Psalmfest participants discovered that the ideal ratio of familiar to new songs depends on how much musical diversity a community is already used to.
“We sing in many styles, so we did the same at the Psalmfest,” said Brian Larson, cantor at Trinity Lutheran Church in New Smyrna Beach, Florida. Selections ranged from traditional tunes, Anglican chants, and German chorales to gospel, contemporary, and Taize songs and spoken narration with musical responses.
Third Reformed Church in Holland, Michigan “primarily worships in a traditional style, so we chose most psalms in that style. We also chose psalms that were ‘outside the box’ in musical style or texts,” said Linda Strouf, minister of music. She said that doing one psalm as a dramatic reading underscored by music was “especially effective.” Singing new texts to familiar tunes also worked well.
Choirs, small groups, cantors, soloists, and instrumentalists introduced new music at many Psalmfests. Often the congregation would join in after the first verse.
Shiloh-Inwood United Church in Bright’s Grove, Ontario, mainly does responsorial psalms. Its Psalmfest, however, included bells, triangles, and Asian and Jewish tunes. “We even chanted a psalm. We learned how from a CD,” reported pastor Susan Woodhouse.
Using a responsorial setting was new to folks at American Lutheran Church in Clinton Township, Michigan. “Our congregation enjoyed our tutorial and sang out with more gusto than we usually hear,” said choir director Sonja Bennett.
Forming worship habits
Psalmfest participants shared many results of how using more psalms touches lives, especially in communities that included lament or embedded their event in small doses of learning over time.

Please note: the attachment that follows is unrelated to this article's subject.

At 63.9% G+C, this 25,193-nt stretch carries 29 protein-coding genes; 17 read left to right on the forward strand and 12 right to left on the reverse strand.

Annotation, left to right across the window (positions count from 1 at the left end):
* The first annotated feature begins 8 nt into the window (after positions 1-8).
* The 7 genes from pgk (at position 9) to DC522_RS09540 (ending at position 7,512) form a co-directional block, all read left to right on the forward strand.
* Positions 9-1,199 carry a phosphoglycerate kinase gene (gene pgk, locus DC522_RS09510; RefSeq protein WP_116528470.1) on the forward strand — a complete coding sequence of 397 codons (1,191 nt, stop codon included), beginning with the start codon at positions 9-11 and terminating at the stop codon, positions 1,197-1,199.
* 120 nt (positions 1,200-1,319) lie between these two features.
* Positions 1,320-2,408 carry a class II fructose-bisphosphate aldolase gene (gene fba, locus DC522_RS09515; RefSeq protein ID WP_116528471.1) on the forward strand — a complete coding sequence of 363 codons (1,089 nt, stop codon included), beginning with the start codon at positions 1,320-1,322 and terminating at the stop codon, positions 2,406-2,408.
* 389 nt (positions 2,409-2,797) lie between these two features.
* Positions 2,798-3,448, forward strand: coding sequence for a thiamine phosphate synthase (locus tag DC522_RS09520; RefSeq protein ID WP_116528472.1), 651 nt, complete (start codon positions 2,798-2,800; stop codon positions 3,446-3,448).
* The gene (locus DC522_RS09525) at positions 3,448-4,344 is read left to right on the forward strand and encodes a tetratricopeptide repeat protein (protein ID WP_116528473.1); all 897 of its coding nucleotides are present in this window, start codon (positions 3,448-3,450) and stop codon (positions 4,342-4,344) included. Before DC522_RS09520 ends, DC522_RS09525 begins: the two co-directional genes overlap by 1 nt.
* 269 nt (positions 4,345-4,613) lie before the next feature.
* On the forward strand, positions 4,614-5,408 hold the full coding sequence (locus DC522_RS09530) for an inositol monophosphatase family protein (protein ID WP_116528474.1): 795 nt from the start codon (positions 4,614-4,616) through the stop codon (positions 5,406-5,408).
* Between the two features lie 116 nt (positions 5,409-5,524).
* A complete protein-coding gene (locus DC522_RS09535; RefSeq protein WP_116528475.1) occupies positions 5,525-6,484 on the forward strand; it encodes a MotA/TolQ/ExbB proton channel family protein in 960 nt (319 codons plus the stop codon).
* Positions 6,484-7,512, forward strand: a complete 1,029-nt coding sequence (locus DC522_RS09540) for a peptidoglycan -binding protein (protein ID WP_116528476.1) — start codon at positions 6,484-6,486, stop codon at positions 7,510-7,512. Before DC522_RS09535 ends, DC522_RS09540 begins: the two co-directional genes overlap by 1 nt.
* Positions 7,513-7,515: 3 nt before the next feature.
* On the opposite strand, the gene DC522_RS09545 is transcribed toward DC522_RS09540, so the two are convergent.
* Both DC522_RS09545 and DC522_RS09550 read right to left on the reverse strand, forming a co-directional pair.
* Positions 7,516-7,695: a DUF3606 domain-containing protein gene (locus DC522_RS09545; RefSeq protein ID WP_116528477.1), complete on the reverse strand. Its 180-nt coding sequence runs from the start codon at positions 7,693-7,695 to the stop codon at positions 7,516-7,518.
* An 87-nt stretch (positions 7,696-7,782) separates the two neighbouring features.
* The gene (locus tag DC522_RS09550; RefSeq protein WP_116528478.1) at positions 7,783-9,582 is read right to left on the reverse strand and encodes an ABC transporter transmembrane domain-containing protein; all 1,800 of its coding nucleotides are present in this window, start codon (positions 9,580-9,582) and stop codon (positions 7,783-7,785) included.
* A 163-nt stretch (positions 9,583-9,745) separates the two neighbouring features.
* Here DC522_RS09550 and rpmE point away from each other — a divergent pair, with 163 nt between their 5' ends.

Chinese Teachers Bible Fellowship in Scarborough, Ontario, used a Psalmfest as its kickoff event. Singing laments in worship was “most striking,” they reported. “Being Chinese believers, most people do not consider it appropriate to argue or plead with God. The use of 51N and 73C was very effective.”
Trinity Evangelical Covenant Church in Livonia, Michigan, has experienced loss, grief, and transition in recent years. Several church education participants wrote their own psalms in weeks before the Psalmfest. The event itself included psalms of lament and a litany of letting go. People shared their psalms during the feast that followed the Psalmfest. “We took the path of lament. Our hope is that the community will find in these hard experiences a new understanding of its calling,” said pastor Phil Apol.
Second Christian Reformed Church in Grand Haven, Michigan, is one of many Psalmfest congregations that now use psalms more often in worship. Psalmfest participants bought multiple copies of PfAS, especially at Wake Forest University School of Divinity in Winston-Salem, North Carolina. The Wake Forest planners focused on inviting musicians from local colleges and churches so that they could “bring back the learning to their own settings.”
The Psalmfest at Princeton Christian Reformed Church in Kentwood, Michigan, led to an intergenerational small group that meets in a home to read, sing, and pray from PfAS. The group focuses on two or three psalms per meeting, often using several settings per psalm.
- “Seven Psalmfest Tips to Design Your Song Festival” to your context.
- 2012 Calvin Symposium on Worship: Psalms resources
- Hymnfest program
Read and apply “Seven Psalmfest Tips to Design Your Song Festival” to your context.
Order one or more copies of Psalms for All Seasons (PfAS). Learn more about the (now closed) Psalmfest program. Buy CDs or mp3 albums from Choral Scholars, GIA Publications, and Princeton Theological Seminary to learn and teach dozens of PfAS songs.
Read a Fergus J. King’s short essay on the orientation-disorientation-reorientation structure that Walter Brueggemann described in his book Spirituality of the Psalms. Several Psalmfests based their format on this concept.
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Start A Discussion
Feel free to print and distribute these stories at your staff, worship, music, or church education meeting. These questions will help people think about how you might deepen your use of the Psalms.
- Which ideas from Psalmfests described above capture your imagination and why?
- If your congregation rarely uses or sings from the Psalms, why not? How might this omission affect worshipers’ big pictures of who God is, what God is doing, and how we fit in?
Which Psalmfest insights might help you introduce new songs and psalm settings in your worship services?